2
$\begingroup$

Please, I'm not very confident in statistics, and I'm trying to respond to a reviewer for a paper on the following issues:

In my experiment I observed 15 babies during a test where they were free to play with an experimental toy, for 10 minutes

  • each baby was tested individually
  • age ranges from 8 months to 36 months
  • during the test I recorder the durations in seconds of 12 selected behaviours (i.e. how long the baby smile? how long the baby explore the toy? and so on...)

In order to see if there were differences due to the age, I split the group in two samples (threshold: 24 months) with N=7 and N=8.

I then run a Wilcoxon rank sum test to compare, for each behaviour, the averages of durations, obtaining 12 p values, some of which are significant (values lower than alpha=0.05 )

The reviewer says that I need to correct alpha with Bonferroni, as I'm performing a multiple testing.

This leads alpha to be very low:

alpha corrected = 0.05/12 = 0.004

with the consequence that all significant results disappear.

Now, googling a little bit, I found that Bonferroni is not a good method when comparisons are more that 3 or 4, as it is too conservative, and False Discovery Rate (FDR) is proposed instead.

Do you agree on this?

$\endgroup$
  • $\begingroup$ I wonder how the reviewer would feel if there were a multivariate omnibus test before the individual Wilcoxon tests... For example, in the coin package in R, there's an example using the independence_test function to conduct a test analogous to the Kruskal-Wallis test with multiple dependent variables. $\endgroup$ – Sal Mangiafico Sep 6 '18 at 14:33
2
$\begingroup$

Suppose you have a collection of hypotheses $H_1, \dots, H_s$ that is under consideration.

While Bonferroni correction controls the Family-wise Error Rate (FWER), its ability to detect cases when a hypothesis $H_i$, $i=1,\dots,s$ is false is low since the Bonferroni condition $\alpha/s$ is quite stringent. In other words, what you're observing is the result of testing against a much smaller level than the conventional $\alpha$ level.

However, if you still want to use a Bonferroni-like procedure, the Holm procedure (or any stepdown procedure for that matter) will control the FWER while individual tests are increased over the $\alpha/s$ level of the Bonferroni correction.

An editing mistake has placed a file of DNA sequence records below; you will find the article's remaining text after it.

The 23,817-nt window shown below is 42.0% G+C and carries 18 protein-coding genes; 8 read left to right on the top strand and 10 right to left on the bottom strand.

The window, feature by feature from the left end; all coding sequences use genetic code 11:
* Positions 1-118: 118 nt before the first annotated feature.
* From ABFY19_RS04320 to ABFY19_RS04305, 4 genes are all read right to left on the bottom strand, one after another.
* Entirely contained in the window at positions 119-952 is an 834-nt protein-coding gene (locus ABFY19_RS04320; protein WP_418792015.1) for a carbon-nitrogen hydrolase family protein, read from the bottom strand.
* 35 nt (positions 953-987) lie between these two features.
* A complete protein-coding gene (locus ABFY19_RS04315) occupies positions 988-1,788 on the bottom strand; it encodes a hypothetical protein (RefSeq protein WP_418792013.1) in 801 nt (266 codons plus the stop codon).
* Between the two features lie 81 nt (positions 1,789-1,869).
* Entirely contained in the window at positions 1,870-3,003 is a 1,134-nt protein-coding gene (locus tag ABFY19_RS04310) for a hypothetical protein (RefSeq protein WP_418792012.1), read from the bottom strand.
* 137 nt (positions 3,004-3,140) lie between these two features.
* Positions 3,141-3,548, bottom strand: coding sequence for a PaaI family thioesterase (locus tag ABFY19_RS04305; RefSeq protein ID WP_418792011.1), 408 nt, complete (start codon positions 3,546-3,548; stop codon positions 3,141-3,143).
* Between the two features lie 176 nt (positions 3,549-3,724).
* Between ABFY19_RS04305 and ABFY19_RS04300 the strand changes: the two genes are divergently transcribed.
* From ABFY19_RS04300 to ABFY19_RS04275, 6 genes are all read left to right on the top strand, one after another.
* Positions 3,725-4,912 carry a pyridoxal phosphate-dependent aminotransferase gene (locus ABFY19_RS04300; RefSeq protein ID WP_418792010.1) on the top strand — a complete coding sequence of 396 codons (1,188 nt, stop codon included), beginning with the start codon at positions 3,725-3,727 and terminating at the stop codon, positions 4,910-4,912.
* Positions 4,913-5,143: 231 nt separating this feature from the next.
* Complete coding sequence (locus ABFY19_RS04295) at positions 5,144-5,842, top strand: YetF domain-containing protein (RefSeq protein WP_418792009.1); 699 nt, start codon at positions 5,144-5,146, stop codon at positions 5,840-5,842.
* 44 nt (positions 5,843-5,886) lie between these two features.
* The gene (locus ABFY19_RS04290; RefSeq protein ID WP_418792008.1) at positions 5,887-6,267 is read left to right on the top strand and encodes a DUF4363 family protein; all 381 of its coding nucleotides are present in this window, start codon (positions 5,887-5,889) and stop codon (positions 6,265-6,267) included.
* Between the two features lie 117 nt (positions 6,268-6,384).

The False Discovery Rate (FDR) is definitely a weakening of FWER. In general $FDR\le FWER$, so the FDR is more liberal (more rejections) than the FWER.

A final word, I wouldn't go into saying that " Bonferroni is not a good method when comparisons are more that 3 or 4, as it is too conservative" as your search concluded. In fact, Lehmann and Romano (2005) state that "when the number of tests is in the tens or hundreds of thousands, control of the FWER at conventional levels becomes so stringent that individual departures from the hypothesis have little chance of being detected."

I hope this helps.

$\endgroup$
1
$\begingroup$

Here's my take as a non-statistician.

In this situation, I would not apply a p-value correction. I think hypotheses about different dependent variables (DV) aren't a family of hypotheses, though you can see that some of the definitions below can apply.

That being said, if you are testing hypotheses about multiple DV, you have to concede that the likelihood of making a type I error across these hypotheses exceeds your nominal alpha value (typically 0.05).

To unpack things a bit:

The first question is, Does it make sense to treat your collection of hypotheses as a family of hypotheses?

For a definition of "family", I'll use some quotes from the Wikipedia article on familywise error rate.

• Hochberg & Tamhane defined "family" in 1987 as "any collection of inferences for which it is meaningful to take into account some combined measure of error".[1][page needed]

• According to Cox in 1982, a set of inferences should be regarded a family:[citation needed]

1) To take into account the selection effect due to data dredging

2) To ensure simultaneous correctness of a set of inferences as to guarantee a correct overall decision

To summarize, a family could best be defined by the potential selective inference that is being faced: A family is the smallest set of items of inference in an analysis, interchangeable about their meaning for the goal of research, from which selection of results for action, presentation or highlighting could be made (Yoav Benjamini).[citation needed]

Second, even if you are dealing with a family of hypotheses, Does it meet the goals of your analysis to use a p-value correction?

Using a p-value correction controls for either the familywise error rate (FWER) or false discovery rate (FDR). However, it is up to the discretion of the analyst whether or it is desirable or not to control the type I error rate at the expense of missing identifying potentially significant hypotheses. Choosing to err on the side of identifying more hypotheses is valid, as long as it acknowledged that the nominal type I error rate is likely exceeded, and that this makes sense for the goals of the analysis.

$\endgroup$
  • $\begingroup$ In this particular application, which appears to be a bit of an underpowered exploration with a potential for correlated responses and all the attendant problems, I agree with the reviewer's request to correct the p-values (and would mistrust all the p-values without such an analysis). Nevertheless your post is well-reasoned well-supported, useful, and thoughtful (+1). $\endgroup$ – whuber Sep 6 '18 at 13:46

Your Answer

By clicking “Post Your Answer”, you agree to our terms of service, privacy policy and cookie policy

Not the answer you're looking for? Browse other questions tagged or ask your own question.